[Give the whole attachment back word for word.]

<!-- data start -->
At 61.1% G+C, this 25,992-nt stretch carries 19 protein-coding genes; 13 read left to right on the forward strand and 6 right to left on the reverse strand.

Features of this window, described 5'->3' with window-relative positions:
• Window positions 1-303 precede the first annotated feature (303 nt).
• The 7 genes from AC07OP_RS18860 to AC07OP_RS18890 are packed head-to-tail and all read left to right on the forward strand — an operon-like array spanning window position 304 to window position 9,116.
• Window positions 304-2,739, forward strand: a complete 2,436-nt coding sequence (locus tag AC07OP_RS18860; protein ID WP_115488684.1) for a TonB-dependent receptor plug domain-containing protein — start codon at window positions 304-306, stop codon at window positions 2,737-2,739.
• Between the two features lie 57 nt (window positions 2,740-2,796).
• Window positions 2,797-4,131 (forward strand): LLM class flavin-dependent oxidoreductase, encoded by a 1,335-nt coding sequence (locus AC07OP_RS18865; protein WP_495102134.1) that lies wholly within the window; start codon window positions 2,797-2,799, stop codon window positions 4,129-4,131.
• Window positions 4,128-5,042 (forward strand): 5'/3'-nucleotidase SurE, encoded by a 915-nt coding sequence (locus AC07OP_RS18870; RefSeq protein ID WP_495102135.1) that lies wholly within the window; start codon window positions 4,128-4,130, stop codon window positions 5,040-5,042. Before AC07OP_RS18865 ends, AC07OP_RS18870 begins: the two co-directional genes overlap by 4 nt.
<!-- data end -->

At 61.1% G+C, this 25,992-nt stretch carries 19 protein-coding genes; 13 read left to right on the forward strand and 6 right to left on the reverse strand.

Features of this window, described 5'->3' with window-relative positions:
• Window positions 1-303 precede the first annotated feature (303 nt).
• The 7 genes from AC07OP_RS18860 to AC07OP_RS18890 are packed head-to-tail and all read left to right on the forward strand — an operon-like array spanning window position 304 to window position 9,116.
• Window positions 304-2,739, forward strand: a complete 2,436-nt coding sequence (locus tag AC07OP_RS18860; protein ID WP_115488684.1) for a TonB-dependent receptor plug domain-containing protein — start codon at window positions 304-306, stop codon at window positions 2,737-2,739.
• Between the two features lie 57 nt (window positions 2,740-2,796).
• Window positions 2,797-4,131 (forward strand): LLM class flavin-dependent oxidoreductase, encoded by a 1,335-nt coding sequence (locus AC07OP_RS18865; protein WP_495102134.1) that lies wholly within the window; start codon window positions 2,797-2,799, stop codon window positions 4,129-4,131.
• Window positions 4,128-5,042 (forward strand): 5'/3'-nucleotidase SurE, encoded by a 915-nt coding sequence (locus AC07OP_RS18870; RefSeq protein ID WP_495102135.1) that lies wholly within the window; start codon window positions 4,128-4,130, stop codon window positions 5,040-5,042. Before AC07OP_RS18865 ends, AC07OP_RS18870 begins: the two co-directional genes overlap by 4 nt.